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The Bavarian Witchcraft Law (1611)

The German lands produced a rich body of legislation on prosecuting accusations of witchcraft. Its status as a capital crime was fixed in Imperial law by the law code [Lex Carolina] issued by Emperor Charles V in 1532. Laws for the individual principalities followed. Whereas most earlier jurisprudence required the demonstration of injury [maleficium] in witchcraft prosecutions, a Saxon law of 1572 declared that all who made pacts with the Devil were to be executed, whether injury could be proven or not. In the great wave of prosecutions and executions that swept across the German lands between the 1570s and the 1660s, such statutes were issued and more or less enforced in principalities of all three confessions – Catholic (Baden-Baden 1588), Lutheran (Electoral Saxony, 1572), and Reformed (Electoral Palatinate, 1582). In the German lands, at least 22,000 and perhaps even 30,000 persons (disproportionately women) were executed for witchcraft, more than in any other European kingdom.

Every attempt by modern historians to ascribe this wave of laws, prosecutions, and executions to a single cause, or even to a specific group of causes, has failed the test of criticism. Much easier to explain is how this wave was eventually undermined. The prosecution of witches by the state, which was an innovation of this era, responded to a genuine popular fear that witches were allied with the Devil, but it also attempted to bring this fear under legal control. This move, not a general attitude of skepticism toward the reality of witchcraft, challenged lawyers by raising serious procedural issues about the judicial wisdom – not necessarily the reality – of prosecutions. These issues, first raised in the inquisitorial (i.e., ecclesiastical) courts of Catholic Italy and Spain, where prosecutions were halted earlier than elsewhere, also presented themselves to the secular courts of the German territories. By the first decade of the seventeenth century, there was disagreement about the efficacy of judicial solutions to the problem. It arose first in Munich, where a debate among the duke of Bavaria’s advisors led to a division of opinion that is expressed in the Bavarian witchcraft law of 1611. While the party favoring strict the prosecution of accused witches held the upper hand in the drafting of the law, a party of moderates was able to hobble the law’s execution to the extent that it became ineffective. Bavaria witnessed no more large waves of prosecutions. The Bavarian law, it has been said, marks a departure from the pursuit of religious aims (the salvation of souls) with political instruments (law and punishment). The preamble and the excerpts presented here display ideas and beliefs about witchcraft and sorcery that were held by educated people – but not only by them.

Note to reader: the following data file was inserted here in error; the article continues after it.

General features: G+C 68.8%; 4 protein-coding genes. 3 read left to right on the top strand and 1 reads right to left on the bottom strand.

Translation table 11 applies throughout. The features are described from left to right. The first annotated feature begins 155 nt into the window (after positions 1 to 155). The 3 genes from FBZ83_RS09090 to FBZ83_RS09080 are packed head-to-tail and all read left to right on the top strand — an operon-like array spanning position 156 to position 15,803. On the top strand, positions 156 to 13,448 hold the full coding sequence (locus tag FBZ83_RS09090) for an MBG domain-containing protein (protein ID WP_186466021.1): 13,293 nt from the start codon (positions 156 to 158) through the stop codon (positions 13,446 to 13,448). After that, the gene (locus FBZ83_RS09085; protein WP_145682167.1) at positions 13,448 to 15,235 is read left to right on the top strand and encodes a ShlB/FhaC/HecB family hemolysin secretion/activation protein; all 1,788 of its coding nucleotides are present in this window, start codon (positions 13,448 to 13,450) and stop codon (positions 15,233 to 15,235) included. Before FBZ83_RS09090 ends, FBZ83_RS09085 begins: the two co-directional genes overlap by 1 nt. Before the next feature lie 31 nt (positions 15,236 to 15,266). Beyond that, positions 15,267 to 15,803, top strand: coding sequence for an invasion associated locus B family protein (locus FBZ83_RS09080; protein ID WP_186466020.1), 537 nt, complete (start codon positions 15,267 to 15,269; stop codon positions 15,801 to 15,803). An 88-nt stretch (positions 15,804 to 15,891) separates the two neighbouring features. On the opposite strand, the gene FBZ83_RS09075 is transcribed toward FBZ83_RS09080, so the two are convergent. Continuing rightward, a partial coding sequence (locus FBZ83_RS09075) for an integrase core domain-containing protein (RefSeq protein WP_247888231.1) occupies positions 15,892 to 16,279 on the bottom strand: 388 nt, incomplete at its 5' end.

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Bavarian Mandate against Superstition, Sorcery, Witchcraft, and Other Felonious Black Arts

We, Maximilian, by God’s grace Count Palatine, Duke of Upper and Lower Bavaria, etc.

[ . . . ] Because nothing has been more important to us in the territorial government heretofore entrusted to our hands than to rule and preserve the lands and people entrusted to us by God in the desired state of peace, of good, evenhanded law, of Christian discipline and respectability by organizing and setting in place all that promotes, nurtures and is beneficial to the spiritual and physical well-being of our subjects, and [because we] are particularly inclined and eager henceforth to continue and persist in our fatherly, Christian oversight: